Considering the health effects of fluoride, the present study was undertaken to assess the concentration of fluoride in ground - water, and urine of school children in Bass region of Haryana state. Fluoride in groundwater was observed to vary from 0.5 to 2.4 mg/l with an average concentration of 0.46 mg/l. On the other hand, F in urine ranged from below the detection limit to 1.8 mg/l among girls and 0.17–1.2 mg/l among the boys. Higher average concentration of fluoride in urine (0.65 mg/l for boys and 0.34 mg/l for girls) may be ascribed to exposure to bioavailable fluoride through food, milk, tea, toothpaste, etc., in addition to intake through groundwater. Relatively more intake of water and food by the boys might be the reason for more cases of severe dental fluorosis (44%) among boys compared to girls (29% cases of moderate to severe dental fluorosis). The groundwater quality for drinking was compromised with respect to dissolved solids, hardness, magnesium ions, and dissolved iron. Hydro-geochemical investigation revealed that rock–water interaction, in terms of direct cation exchange, dominantly regulates groundwater chemistry, and groundwater is of Ca-Na-HCO type. Keywords Fluoride · Urine · Fluorosis · Groundwater · School children Introduction 2007), fluoridated salt (García-Pérez et al. 2013), etc. United States Environmental Protection Agency (USEPA) recom- Fluorine is 13th most common element in the earth’s crust mended range on fluoride in drinking water is 0.7–1.2 mg/l, and is widely distributed as fluorspar (CaF ), fluorapatite effectively setting the maximum level at the lower end (Ca (PO ) ), and cryolite (N a AlF ). These minerals are (0.7 mg/l) to maximize dental caries protection benefits 5 4 3 3 6 easily soluble in water and, therefore, higher fluoride levels and to prevent excessive fluoride exposure in the popula - are observed in groundwater which interacts with fluoride tion which receives fluoridated salt. Absorption of ingested containing rocks during percolation. Consumption of fluo - fluoride is observed to be 100% on empty/fasting stomach; ride (0.5–1.0 mg/l) through drinking water is beneficial in and around 60% when taken with a calcium-rich diet (WHO terms of dental health preventing dental caries. But, higher 2002). Hector et al. (2009) reported that retention of fluo - levels of fluoride (> 1.5 mg/l) may result in dental or skeletal ride in young children may be higher (≈ 70%) on account of fluorosis depending on the intensity and duration of expo - higher ingestion through food and dentifrice. Young chil- sure. Apart from drinking water, exposure may also occur dren swallow a part of dentifrice voluntarily or involuntar- through bioavailable fluoride present in milk, food, meat ily during brushing which may result in enhanced exposure (IPCS 2002), toothpaste/dentifrice, tea, tobacco (Yadav et al. to systemic fluoride. Once ingested, fluoride reaches the blood stream within 30 min to 02 h depending upon ease in digestion of food and absorption of fluoride. Blood/plasma * A. K. Haritash fluoride level is a contemporary biomarker of exposure to firstname.lastname@example.org fluoride. Apart from blood, bone surface area, saliva, milk is also contemporary biomarkers; and whereas nails and hair Department of Environmental Engineering, Delhi Technological University, Bawana Road, Shahbad Daulatpur, are biomarkers of recent exposure, bone and teeth are the Delhi 110042, India biomarkers for historical exposure (WHO 2014). But, till Department of Basic and Applied Science, Bhagat Phool date urine is considered as the most useful biomarker for Singh Mahila Vishwavidyalaya, Khanpur Kalan, Sonepat, Haryana 131305, India Vol.:(0123456789) 1 3 52 Page 2 of 8 Applied Water Science (2018) 8:52 Table 1 Concentration of fluoride in ground water and urine, and fluoride exposure since it is widely used, relatively simple, prevalence of fluorosis among school children in Bass village and non-invasive (Szymaczek and Lewicka 2005). Prevalence of dental fluorosis in early age (15–20 years) Parameter Groundwater Urinary Urinary (n = 25) fluoride (girls) fluoride (boys) is an expression of higher exposure to fluoride, and it is fairly (n = 25) (n = 25) important since it affects permanent teeth leading to mild, moderate, or severe level of dental fluorosis. Some stud- Range ies (García-Pérez et al. 2013; Del Carmen et al. 2016) have Min. 0.10 BDL 0.17 reported prevalence of dental fluorosis in school children of Max. 2.40 1.80 1.20 younger age groups of 8–12 years and 12–15 years as well. Mean ± SD 0.46 ± 0.47 0.34 ± 0.44 0.65 ± 0.29 Therefore, monitoring of urinary fluoride concentration is Prevalence Nil 23 32 of fluorosis a useful tool to assess the exposure particularly among the Mild 48 24 (%) children at places with problem of endemic fluoride. Con- Moderate 21 36 tinued exposure to high level of fluoride may lead to osteo/ Severe 8 8 skeletal fluorosis after the age of 30 years, but it shall be preceded with dental fluorosis. Skeletal fluorosis is accom- panied by neurological, excessive tiredness, sleepiness, samples were collected from various locations within the vil- headache, and loss of sensation, altered reflexes, impotence, lage and from the fields around the village. The schoolchil- and loss of sphincter control. Some studies have reported dren aged between 15 and 18 years were chosen as subjects (Jolly et al. 1974) that skeletal fluorosis is also associated (n = 50) with equal number of both the genders to assess with nervous system damage. Studies in USA had no clear the exposure through urinary fluoride levels. The younger evidence that consumption of water with fluoride level up to age-groups were excluded since it is difficult for the young 8 mg/l had any association with dental and skeletal fluoro- children to hold urine for about 4 h after first meal of the day. sis, but the reports from India and China clearly present an The urine samples were collected during 1:00–2:00 PM in evidence of dental fluorosis, osteosclerosis, and bone frac- the afternoon to let the excretory concentration of ingested ture at concentration of 6 mg/l (IPCS 2002). Investigations by different authors in China have reported an association between higher level of fluoride in drinking water and lower IQ of children (Zhao et al. 1996; Xiang et al. 2003). There- fore, it becomes important to study the exposure of children, particularly school children, towards higher level of fluoride in drinking water in areas with endemic fluoride problem. Apart from fluoride, it is important to classify the water in respect of suitability for drinking for rest of the chemical constituents (Haritash et al. 2016); and to determine the major geochemical processes responsible for regulating groundwater chemistry (Haritash et al. 2017). Materials and methods Haryana is a major agricultural state of India with an area of 44,212 Km , and it has regional pockets of high concentra- tion of fluoride in groundwater throughout its stretch (Har - itash et al. 2008). Bass village of Hisar district in Haryana was selected as the study area since it has been identified as a water-challenged site by Department of Science and Technology owing to the problem of fluoride in ground- water. The village is classified as exclusive rural area with a total population of about 15,000 people. The sources of groundwater (hand-pump, tube-well, and submersible pump) were identified to collect representative groundwater sam- ples to determine fluoride, since groundwater is the primary Fig. 1 Prevalence of fluorosis (%) among girls (a) and boys (b) in the source for drinking and irrigation. A total of 25 groundwater present study (n = 25 in each) 1 3 22++ 22-- 22++ C Caa ++ M Mgg SSO O ++ ++ N Naa ++ K K Applied Water Science (2018) 8:52 Page 3 of 8 52 Table 2 Suitability of groundwater for drinking in the present study S. No. Parameter Value/concentration Desirable limit Suitable samples (%) Range Mean ± SD BIS (2012) WHO (2006) (n = 25) 1 pH 6.8–8.2 7.5 ± 0.33 6.5–8.5 NM 100 2 Total dissolved solids (TDS) (mg/l) 58–5350 1144 ± 1192 500 NM 24 3 Total hardness (as CaCO ) 56–2740 526 ± 522 200 NM 20 (mg/l) + b 4Sodium (Na ) 9–727 186 ± 208 NM 200 64 (mg/l) 2+ a 5Calcium (Ca ) 8–331 96 ± 98 75 NM 68 (mg/l) 2+ a 6Magnesium (Mg ) 0–463 69 ± 91 30 NM 32 (mg/l) 7 Iron (Fe) 0.83–1.46 0.91 ± 0.12 0.3 0.3 0 (mg/l) − a 8Chloride (Cl ) 14–701 171 ± 226 250 250 88 (mg/l) 2− a 9Sulphate (SO ) 21–315 173 ± 81 200 500 56 (mg/l) − a 10Nitrate (NO ) 0.3–10.1 4.9 ± 3.1 45 50 100 (mg/l) 11 Fluoride (Fˉ) 0.05–2.4 0.46 ± 0.47 1.0 1.5 96 (mg/l) SD Standard deviation, NM not mentioned As per BIS As per WHO Fig. 2 Piper-trilinear diagram 1 1 -C -CaH aHCO CO Ty Type pe 3 3 for geochemical classification of 2 2 -N -NaC aClT lTyp ype e groundwater 3 3 -M -Mix ixed ed Ca CaNa NaHC HCO O Ty Type pe 3 3 4 4 -M -Mix ixed ed Ca CaMg MgCl Cl Ty Type pe 5 5 5 5 -C -CaC aClT lTyp ype e 6 6 -N -NaH aHCO CO Ty Type pe 3 3 4 4 2 2 1 1 3 3 6 6 -- 2+ 2+ C Cll C Caa C CA AT TIIO ON NSS A AN NIIO ON NSS 1 3 22++ 22-- -- M Mgg SSO O ++ ll C C 22-- -- C CO O ++ H HC CO O 33 52 Page 4 of 8 Applied Water Science (2018) 8:52 is not of much concern in the study area. However, spatial 1 1 1000 000 0000 0 0 variations and observed value of 2.40 mg/l at one location Evaporation dominance Evaporation dominance indicates that the health of exposed population may be com- 1 1 1000 000 000 promised at few places, particularly if the source is used for drinking water. Moreover, intake of more volume of water Ro Rock dominance ck do minance 100 100 100 during early growing stage may result in fluorosis among children since most of the ingested minerals are absorbed by 10 10 10 the body during growing stage (Whitford 1999). Absorption of fluoride is regulated by the diet as well. The population Precipitation dominance Precipitation dominance 1 1 1 having more of vegetables in food is expected to excrete 00 00 00.2 .2 .2 0. 0. 0.40 40 40.6 .6 .6 0. 0. 0.81 81 81 more of fluoride in urine compared to those who consume Na/(Na + Ca) more of meat (WHO 2014). In the present study, urinary fluoride concentration varied from below the detection limit Fig. 3 Gibb’s diagram for the factors regulating groundwater chem- (BDL) to 1.8 mg/l for girls and 0.17–1.20 mg/l for boys, istry with a mean value of 0.34 and 0.65 mg/l, respectively. Low concentration of urinary fluoride in girls may be attributed fluoride reach urine. Spot samples of urine were collected to relatively less consumption of drinking water and food in pre-cleaned polypropylene (PP) bottles of 50 ml capac- compared to boys. The average level of fluoride in urine of ity. The collection of urine samples was done with prior boys was higher than in drinking water which may be an intimation and consent of the parents; and approval from outcome of additional ingestion of fluoride via intake of tea, the institutional committee for ethics and research. Fluo- milk, vegetables, etc. Similar observations of higher F in ride concentration in groundwater and urine samples was urine have been made in other studies too (Paez and Dapas determined using a F ion specific electrode (Orion 96-09 1983; Szymaczek and Lewicka 2005; Rango et al. 2014; BNWP) fitted with an Orion Star A329 ISE Meter, MA, Del Carmen et al. 2016) ascribing the reason to additional USA. A cross-sectional survey was also carried out (for 50 intake of bioavailable fluoride through food. Based on the students) to assess the prevalence of dental fluorosis. Based survey for dental fluorosis, it was observed that majority of on the prevalence, dental fluorosis was classified as nil, mild, the subjects suffered from dental fluorosis with the degree moderate, and severe as per the Dean’s Index (Dean 1942). of expression varying from nil to severe through mild and Physicochemical characterization of groundwater was also moderate as per Dean’s Index. Prevalence of fluorosis was performed using standard methods of APHA (Eaton et al. observed to be 77% among the girls, and 68% among the 1995) to get the information about possible soil–water chem- boys (Table 1). But based on the grading of intensity, most istry governing the water quality. The statistical analysis of of the girls had mild fluorosis (48%) followed by moderate the results obtained was done on SPSS ver. 20. Analysis of (21%) and severe (8%). On the other hand, most of the boys correlation, cluster analysis, and principal component anal- suffered from moderate fluorosis (36%) and relatively less ysis were performed to understand the factors controlling from mild (24%) and severe (8%) (Fig. 1). More prevalence groundwater chemistry. of moderate and severe dental fluorosis (44%) among boys (As against 29% of girls) further strengthens the premise that boys had more ingestion of fluoride through food and water, Results and discussion and hence higher urinary fluoride concentration. Statistical evaluation for correlation between urinary fluoride concen- Based on the analysis of groundwater, it was observed that tration and prevalence of fluorosis, too, revealed relatively fluoride was within the permissible limit for most of the stronger correlation for boys (0.64) than the girls (0.44) (p samples. It varied from 0.10–2.40 mg/l with an average value > 0.01). Calculations of correlation coefficients among value of 0.46 mg/l in groundwater (Table 1). Only one sam- different physico-chemical parameters revealed that fluoride ple exceeded the standard prescribed limit of 1.0 mg/l (BIS is significantly and positively correlated with Na and Ca 2012). Based on the recorded mean concentration, it may indicating the possible presence of fluorspar, fluoraptite, be inferred that exposure to fluoride from drinking water cryolite in sub surface soil/rocks. While determining the 1 3 TDS (m g/l) Applied Water Science (2018) 8:52 Page 5 of 8 52 Table 3 Concentration of fluoride in groundwater and urine, and prevalence of dental fluorosis in different regions of the world − − S. No. Country Region Age group F in drinking F in urine Prevalence of Criteria for Reference (years) water (mg/l) (mg/l) dental fluoro- classifica- (Remarks) sis (%) tion of dental fluorosis 1. India Bass Village, 15–18 0.1–2.4 0.17–1.80 72.0 DI Present Study Haryana 2. Mexico (a) Morelos 8–12 0.7–1.5 NA 39.4–60.5 TFI García-Pérez (b) Guanajuato 11–20 4.4 0.50–6.65 91.90 TFI et al. 2013 Del Carmen et al. 2016 3. Ethiopia Ethiopian Rift 10–15 1.1–18.0 1.1–39.8 91.00 TFI Rango et al. Valley 2014 4. China (a) Xinhuai 8–13 0.18–0.76 0.37–2.50 NA – Xiang et al. (b) Wamiao 0.57–4.50 0.90–12.50 2003 (Lower IQ level related to higher fluoride in drinking water) 5. Poland Poznan 22–34 0.40–0.80 0.84–2.22 NA – Szymaczek and Lewicka 2005 6. Venezuela Maracay, 1.25–6 0.07–0.09 0.79–0.92 NA – Hector et al. Aragua (*average (average 2009 total intake- values) mg/kg/day) 7. Rajasthan (a) Banswara 17–22 1.5–4.0 NA 77.11 DI Choubisa 2001 (b) Dungarpur (c) Udaipur 8. India (a) Jhajjar City 8–15 1.90–2.60 0.05–2.64 51.90 TSIF Kumar et al. (Haryana (b) Dadanpur 2.53–3.14 0.69–2.80 94.63 2017 State) Village 1.63–3.33 0.31–2.50 36.84 (c) Dariyapur Village 9. India (Haryana (a) Beri Block 7–15 1.56–3.05 NA 59.76 TSIF Yadav et al. State) (b) Bahadur- 1.53–3.52 66.32 2009 garh 1.52–4.00 44.99 (c) Jhajjar 1.53–3.14 58.02 Block 1.52–3.16 62.10 (d) Sahlawas Block (e) Matanhail Block DI Dean’s Index, TFI Thylstrup and Fejerskov Index, TSIF Tooth Surface Index of Fluorosis (Horowitz et al. 1984), NA not analysed 2− − suitability of groundwater, the only source for drinking, it weak acids ( CO and H CO ) exceeded strong acids 3 3 − 2− was observed that the quality was compromised with respect (Cl and SO ) (Fig. 2). Based on the values of base- to total dissolved solids (TDS), total hardness (TH), Mg, Fe exchange (Matthess 1982) all the samples were found to 2− and SO chiefly (Table 2), apart from the effect of fluo- be sodium sulfate typed (value < 1) except one sample. ride. A comparative analysis of concentration of fluoride in Negative values of chlor-alkaline index (Schoeller 1977) drinking water, urine, and prevalence of fluorosis in school- suggest that most of the sample had direct base-exchange children around the world has been made in Table 3. reaction resulting in exchange of Ca and Mg of rocks/ Hydro-geochemical classification of the ground water soil with Na and K of water. Gibbs classification (Gibbs revealed that most of the samples were CaHC O type or 1970) to determine the major regulating factor revealed mixed CaNaHCO type. Piper tri-linear classification that the quality of ground water is predominately governed + + (Piper 1953) indicated that the alkaline (N a and K ) spe- by rock–water interaction (Fig. 3). The average values of 2+ 2+ cies exceeded the alkaline earth (Ca and Mg ); and ratio of Ca/Na (0.72), Mg/Na (1.15), and HCO /Na (3.84) 1 3 52 Page 6 of 8 Applied Water Science (2018) 8:52 Table 4 Principal component analysis of observed parameters in the fluoride from the underlying strata. Among the other ions, present study significant positive correlation of Na was observed with Ca, 2− − − 2− Li, CO, HCO, Cl, SO etc. and these ions signifi - Variables Component 3 3 4 cantly contributed to total alkalinity and total hardness of 1 2 3 4 water. Principal component analysis (PCA) (Table 4) also pH − 0.50 0.32 0.66 0.14 revealed that total alkalinity, total hardness, sodium, potas- EC 0.33 0.85 − 0.21 − 0.05 sium, lithium, calcium, magnesium, carbonate, bicarbo- TDS 0.33 0.85 − 0.20 − 0.05 nate, chloride, and sulphate regulated the water quality; and TH 0.85 − 0.45 0.03 − 0.18 indicates that the source is primarily natural. A hierarchical TA 0.95 − 0.13 0.21 0.01 cluster analysis using Centroid Linkage was performed to Na 0.86 0.35 0.27 0.12 highlight the inter-relationships among various sites along K 0.37 − 0.45 − 0.42 − 0.07 with the selected water parameters. The dendrogram clas- Ca 0.90 0.28 0.01 − 0.04 sified the data into three cluster membership. First cluster Mg 0.77 − 0.56 0.13 − 0.07 includes all the sites except site 21 (second cluster), and site Li 0.95 − 0.06 0.06 0.04 23 (third cluster) (Fig. 4). Cluster analysis indicated that the Fe 0.15 0.09 − 0.07 0.89 water quality is almost the same with the only variation at 2− CO 0.73 − 0.38 0.51 0.08 two sites (Site 21 and 23). HCO 0.93 0.07 − 0.06 − 0.05 Cl 0.80 0.12 − 0.18 − 0.31 2− SO 0.83 0.16 − 0.23 0.08 Conclusion NO 0.51 − 0.31 − 0.21 0.45 3− PO 0.72 0.04 0.33 0.02 4 The study concludes that the concentration of fluoride in F 0.35 0.70 0.41 − 0.06 groundwater in Bass village is within the prescribed limits Eigen values 9.054 3.301 2.122 1.195 except a few locations. Although intake through drinking CV (%) 47.66 65.03 76.20 82.49 water is limited, ingestion of fluoride through food, tea, milk, toothpaste, etc., may be alternate route for exposure. Statistically significant p values are in bold (p < 0.05) Depending upon the total daily ingestion, boys are more exposed to fluoride as observed in higher average urinary indicated that silicate weathering primarily governs water fluoride level. It has lead to more severe cases of dental chemistry (Negrel et al. 1993) followed by carbonate fluorosis among the boys than the girls. Significant num- weathering as represented by high average value (5.82) of ber of cases of dental fluorosis (72%) despite a relatively (Ca + Mg)/(Na + K) ratio. lower concentration of fluoride in drinking, as compared to other studies around the world, is a cause of concern. Statistical analysis The study recommends extensive screening of groundwater sources for fluoride levels, and a regular monitoring of 24-h The statistical analysis of the results obtained revealed that urine samples for a bigger sample size to better understand a significant positive correlation of fluoride existed with sodium, TDS, and EC indicating to natural dissolution of 1 3 Applied Water Science (2018) 8:52 Page 7 of 8 52 Fig. 4 Cluster analysis of the locations with respect to analysed parameters the exposure to fluoride, and its control. Further, suitable References treatment of groundwater may be targeted to improve water Bureau of Indian Standards (BIS) (2012) Indian standard drinking quality especially for dissolved solids, hardness, magnesium water specifications (Second Revision) BIS 10500. BIS, New ions, and dissolved iron for use in drinking. Delhi Choubisa SL (2001) Endemic fluorosis in Southern Rajasthan, India. Acknowledgements The authors acknowledge the help of Mr. Vinod Fluoride 34(1):61–70 Vats, Vice Principal, GSSS, Bass Village during sample collection. Dean HT (1942) The Investigation of physiological effects by the epi- demiological method. In: Moulton FR (ed). Fluorine and dental Open Access This article is distributed under the terms of the Crea- health. Washington, DC: American Association for the Advance- tive Commons Attribution 4.0 International License (http://creat iveco ment of Science, Publication No. 19: 23–31 mmons.or g/licenses/b y/4.0/), which permits unrestricted use, distribu- Del Carmen AF, Javier FH, Aline CC (2016) Dental fluorosis, fluoride tion, and reproduction in any medium, provided you give appropriate in urine, and nutritional status in adolescent students living in credit to the original author(s) and the source, provide a link to the rural areas of Guanajuato, Mexico. J Int Soc Prev Community Creative Commons license, and indicate if changes were made. Dent 6(6):517–522 Eaton AD, Clesceri LS, Greenberg AE (1995) Standard methods for the examination of water and wastewater, 19th edn. APHA, New York 1 3 52 Page 8 of 8 Applied Water Science (2018) 8:52 García-Pérez A, Irigoyen-Camacho ME, Borges-Yáñez A (2013) Fluo- Rango T, Vengosh A, Jeuland M, Tekle-Haimanot R, Weinthal E, rosis and dental caries in mexican schoolchildren residing in areas Kravchenko J, Paul C, McCornick P (2014) Fluoride exposure with different water fluoride concentrations and receiving fluori- from groundwater as reflected by urinary fluoride and children’s dated salt. Caries Res 47:299–308 dental fluorosis in the Main Ethiopian Rift Valley. Sci Total Envi- Gibbs RJ (1970) Mechanism controlling world water chemistry. Sci- ron 496:188–197 ence 17:1088–1090 Schoeller H (1977) Geochemistry of groundwater. In: Groundwater Haritash AK, Kaushik CP, Kaushik A, Kansal A, Yadav AK (2008) studies-an international guide for research and practice, vol 15. Suitability assessment of groundwater in some villages of Rewari The UNESCO Press, Paris, pp 1–18 district in Haryana. Environ Monit Assess 145(1–3):397–406 Szymaczek J, Lewicka M (2005) Urinary fluoride levels for assess- Haritash AK, Gaur S, Garg S (2016) Assessment of water quality ment of fluoride exposure of pregnant women in Poznan, and suitability analysis of River Ganga in Rishikesh, India. Appl Poland. Fluoride 38(4):312–317 Water Sci 6:383–392 Whitford GM (1999) Fluoride metabolism and excretion in children. Haritash AK, Mathur K, Singh P, Singh SK (2017) Hydrochemical J Public Health Dent 59:224–228 characterization and suitability assessment of groundwater in World Health Organization (WHO) (2002) Environmental health Baga–Calangute stretch of Goa, India. Environ Earth Sci 6:341. criteria-fluoride. WHO, Geneva, p 227 https ://doi.org/10.1007/s1266 5-017-6679-5 World Health Organization (WHO) (2006) Guidelines for drinking Hector F, Maria A, Margaret P, Anthony V, Fatima R (2009) Fluo- water quality. First addendum to 3rd Ed.n, Vol. 1, Geneva ride intake and urinary fluoride excretion in children attending a World Health Organization (WHO) (2014) Basic methods for assess- daycare center in Maracay, Aragua state, Venezuela. J Dent Oral ment of renal fluoride excretion in community prevention pro- Hyg 1(3):027–035 grammes for oral health. WHO, Geneva Horowitz HS, Driscoll WS, Meyers RJ, Heifetz SB, Kingman A (1984) Xiang Q, Liang Y, Chen L, Wang C, Chen B, Chen X, Zhou M (2003) A new method for assessing the prevalence of dental fluorosis— Effect of fluoride in drinking water on children’s intelligence. the Tooth Surface Index of Fluorosis. J Am Dent Assoc 109:37–41 Fluoride 36(2):84–94 International Programme on Chemical Safety (IPCS) (2002) Fluorides- Yadav AK, Kaushik CP, Haritash AK, Singh B, Raghuvanshi SP, environmental health criteria: 227. WHO, Geneva Kansal A (2007) Determination of exposure and probable inges- Jolly S, Singla V, Sharma R, Ralhan S, Sandhu S (1974) Endocrine tion of fluoride through tea, toothpaste, tobacco, and pan masala. aspects of endemic fluorosis. Fluoride 7:208–219 J Hazard Mater 142:77–80 Kumar S, Lata S, Yadav J, Yadav JP (2017) Relationship between Yadav JP, Lata S, Kataria SK, Kumar S (2009) Fluoride distribution in water, urine and serum fluoride and fluorosis in school-children groundwater and survey of dental fluorosis among school-children of Jhajjar District, Haryana, India. Appl Water Sci 7:3377–3384 in villages of Jhajjar District of Haryana, India. Environ Geochem Matthess G (1982) The properties of groundwater, 1st edn. Wiley Pub- Health 31:431–438 lishers, New York Zhao LB, Liang GH, Zhang DN, Wu XR (1996) Effect of fluoride Negrel P, Allegre CJ, Dupre B, Lewin E (1993) Erosion sources deter- a high-fluoride water supply on children’s intelligence. Fluoride mined by inversion of major and trace elements ratios and stron- 29:190–192 tium isotopic ratios in river water: the Congo basin case. Earth Planet Sci Lett 120:59–76 Publisher’s Note Springer Nature remains neutral with regard to Paez D, Dapas O (1983) Biochemistry of fluorosis X-comparative study jurisdictional claims in published maps and institutional affiliations. of the Fluoride levels in biological fluids. Fluoride 15:88–96 Piper AM (1953) A graphic procedure in geochemical interpretation of water analysis. United States Geological Survey (USGS) Ground- water Note, No. 12 1 3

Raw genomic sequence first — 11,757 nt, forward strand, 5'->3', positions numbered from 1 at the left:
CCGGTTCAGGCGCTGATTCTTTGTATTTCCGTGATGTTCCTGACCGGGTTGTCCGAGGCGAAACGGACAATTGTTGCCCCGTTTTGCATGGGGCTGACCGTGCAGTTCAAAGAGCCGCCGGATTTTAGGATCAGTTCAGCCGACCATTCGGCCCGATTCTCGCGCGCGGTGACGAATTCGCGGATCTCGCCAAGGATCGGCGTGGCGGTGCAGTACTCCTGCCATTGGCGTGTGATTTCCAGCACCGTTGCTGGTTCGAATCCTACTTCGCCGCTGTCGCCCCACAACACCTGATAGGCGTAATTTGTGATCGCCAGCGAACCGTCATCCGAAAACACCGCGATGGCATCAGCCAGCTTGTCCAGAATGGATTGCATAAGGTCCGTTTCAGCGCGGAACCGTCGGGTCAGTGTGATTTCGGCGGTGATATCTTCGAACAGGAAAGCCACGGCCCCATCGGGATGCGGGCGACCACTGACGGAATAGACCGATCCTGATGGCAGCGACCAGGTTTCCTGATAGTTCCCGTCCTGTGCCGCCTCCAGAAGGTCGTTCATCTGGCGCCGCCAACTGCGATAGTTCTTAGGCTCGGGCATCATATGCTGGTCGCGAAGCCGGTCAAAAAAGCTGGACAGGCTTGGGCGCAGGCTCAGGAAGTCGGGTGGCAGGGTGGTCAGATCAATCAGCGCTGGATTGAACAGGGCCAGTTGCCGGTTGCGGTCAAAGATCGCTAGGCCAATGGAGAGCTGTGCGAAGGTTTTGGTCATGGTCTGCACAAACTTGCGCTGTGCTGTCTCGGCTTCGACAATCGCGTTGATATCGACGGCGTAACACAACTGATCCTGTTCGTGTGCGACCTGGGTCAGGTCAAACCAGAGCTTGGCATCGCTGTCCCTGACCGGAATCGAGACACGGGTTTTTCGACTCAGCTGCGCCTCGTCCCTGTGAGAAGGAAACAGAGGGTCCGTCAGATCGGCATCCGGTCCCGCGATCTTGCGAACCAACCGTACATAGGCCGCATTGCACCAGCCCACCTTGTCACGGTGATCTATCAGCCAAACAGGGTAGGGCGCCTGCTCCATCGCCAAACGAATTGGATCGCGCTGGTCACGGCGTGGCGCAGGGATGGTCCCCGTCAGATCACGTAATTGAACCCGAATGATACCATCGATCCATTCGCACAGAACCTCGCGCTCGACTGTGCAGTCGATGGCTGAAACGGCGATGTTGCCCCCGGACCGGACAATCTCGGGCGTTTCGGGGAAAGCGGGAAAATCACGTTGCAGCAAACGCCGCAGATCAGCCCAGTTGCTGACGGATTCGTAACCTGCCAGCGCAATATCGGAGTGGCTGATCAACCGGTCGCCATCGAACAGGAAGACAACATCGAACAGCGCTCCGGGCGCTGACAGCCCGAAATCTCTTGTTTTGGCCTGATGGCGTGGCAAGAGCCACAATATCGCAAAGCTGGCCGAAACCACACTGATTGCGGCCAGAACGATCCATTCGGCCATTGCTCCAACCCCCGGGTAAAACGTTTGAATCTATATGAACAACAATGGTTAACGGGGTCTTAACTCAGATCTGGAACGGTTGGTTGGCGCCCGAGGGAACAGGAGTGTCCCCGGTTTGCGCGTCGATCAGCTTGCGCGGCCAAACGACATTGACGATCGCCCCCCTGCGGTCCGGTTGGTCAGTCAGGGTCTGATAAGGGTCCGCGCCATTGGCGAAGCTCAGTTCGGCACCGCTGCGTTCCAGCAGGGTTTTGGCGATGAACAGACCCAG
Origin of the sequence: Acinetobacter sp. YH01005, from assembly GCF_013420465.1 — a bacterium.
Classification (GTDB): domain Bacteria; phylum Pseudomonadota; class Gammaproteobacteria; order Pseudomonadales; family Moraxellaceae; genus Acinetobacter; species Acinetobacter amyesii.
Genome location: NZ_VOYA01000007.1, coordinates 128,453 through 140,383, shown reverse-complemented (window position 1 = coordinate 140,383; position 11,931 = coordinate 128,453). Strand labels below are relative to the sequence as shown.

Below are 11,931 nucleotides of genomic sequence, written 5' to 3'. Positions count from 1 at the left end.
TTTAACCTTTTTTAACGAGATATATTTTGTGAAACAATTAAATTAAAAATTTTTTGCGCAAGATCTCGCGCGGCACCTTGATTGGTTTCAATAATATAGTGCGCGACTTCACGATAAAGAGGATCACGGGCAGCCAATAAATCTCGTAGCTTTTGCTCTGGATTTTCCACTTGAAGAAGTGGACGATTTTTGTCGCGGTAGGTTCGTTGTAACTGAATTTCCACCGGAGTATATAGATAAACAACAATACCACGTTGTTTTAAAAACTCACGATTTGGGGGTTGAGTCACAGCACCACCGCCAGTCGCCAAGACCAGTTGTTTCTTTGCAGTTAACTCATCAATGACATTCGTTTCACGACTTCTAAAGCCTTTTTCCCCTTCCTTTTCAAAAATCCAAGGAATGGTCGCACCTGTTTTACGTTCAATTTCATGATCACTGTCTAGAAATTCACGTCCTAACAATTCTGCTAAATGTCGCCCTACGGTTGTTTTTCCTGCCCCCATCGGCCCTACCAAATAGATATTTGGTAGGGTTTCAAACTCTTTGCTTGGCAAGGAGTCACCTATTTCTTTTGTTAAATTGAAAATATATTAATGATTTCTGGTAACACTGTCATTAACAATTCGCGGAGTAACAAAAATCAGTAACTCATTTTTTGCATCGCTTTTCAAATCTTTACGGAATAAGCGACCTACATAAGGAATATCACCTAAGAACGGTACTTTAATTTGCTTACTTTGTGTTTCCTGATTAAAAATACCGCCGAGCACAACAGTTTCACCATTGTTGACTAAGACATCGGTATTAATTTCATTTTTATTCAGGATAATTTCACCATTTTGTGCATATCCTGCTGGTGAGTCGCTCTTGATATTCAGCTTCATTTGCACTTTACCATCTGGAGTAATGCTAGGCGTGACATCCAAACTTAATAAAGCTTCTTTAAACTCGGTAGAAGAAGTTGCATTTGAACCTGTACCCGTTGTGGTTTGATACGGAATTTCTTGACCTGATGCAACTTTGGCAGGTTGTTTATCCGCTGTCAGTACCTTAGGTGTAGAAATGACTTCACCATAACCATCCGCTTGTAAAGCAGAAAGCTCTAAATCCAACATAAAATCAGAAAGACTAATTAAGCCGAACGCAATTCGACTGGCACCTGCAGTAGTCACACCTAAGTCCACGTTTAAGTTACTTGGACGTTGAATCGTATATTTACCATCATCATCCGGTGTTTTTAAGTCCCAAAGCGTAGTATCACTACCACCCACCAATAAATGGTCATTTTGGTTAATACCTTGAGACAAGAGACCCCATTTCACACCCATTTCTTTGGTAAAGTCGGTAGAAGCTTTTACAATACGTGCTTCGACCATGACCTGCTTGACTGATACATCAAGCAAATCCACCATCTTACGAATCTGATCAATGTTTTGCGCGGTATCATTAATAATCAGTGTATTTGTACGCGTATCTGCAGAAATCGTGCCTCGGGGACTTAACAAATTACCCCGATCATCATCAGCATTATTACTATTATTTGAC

Applied Water Science – Springer Journals
Published: Mar 19, 2018
It’s your single place to instantly
discover and read the research
that matters to you.
Enjoy affordable access to
over 18 million articles from more than
15,000 peer-reviewed journals.
All for just $49/month
Query the DeepDyve database, plus search all of PubMed and Google Scholar seamlessly
Save any article or search result from DeepDyve, PubMed, and Google Scholar... all in one place.
Get unlimited, online access to over 18 million full-text articles from more than 15,000 scientific journals.
Read from thousands of the leading scholarly journals from SpringerNature, Elsevier, Wiley-Blackwell, Oxford University Press and more.
All the latest content is available, no embargo periods.
“Hi guys, I cannot tell you how much I love this resource. Incredible. I really believe you've hit the nail on the head with this site in regards to solving the research-purchase issue.”Daniel C.
“Whoa! It’s like Spotify but for academic articles.”@Phil_Robichaud
“I must say, @deepdyve is a fabulous solution to the independent researcher's problem of #access to #information.”@deepthiw
“My last article couldn't be possible without the platform @deepdyve that makes journal papers cheaper.”@JoseServera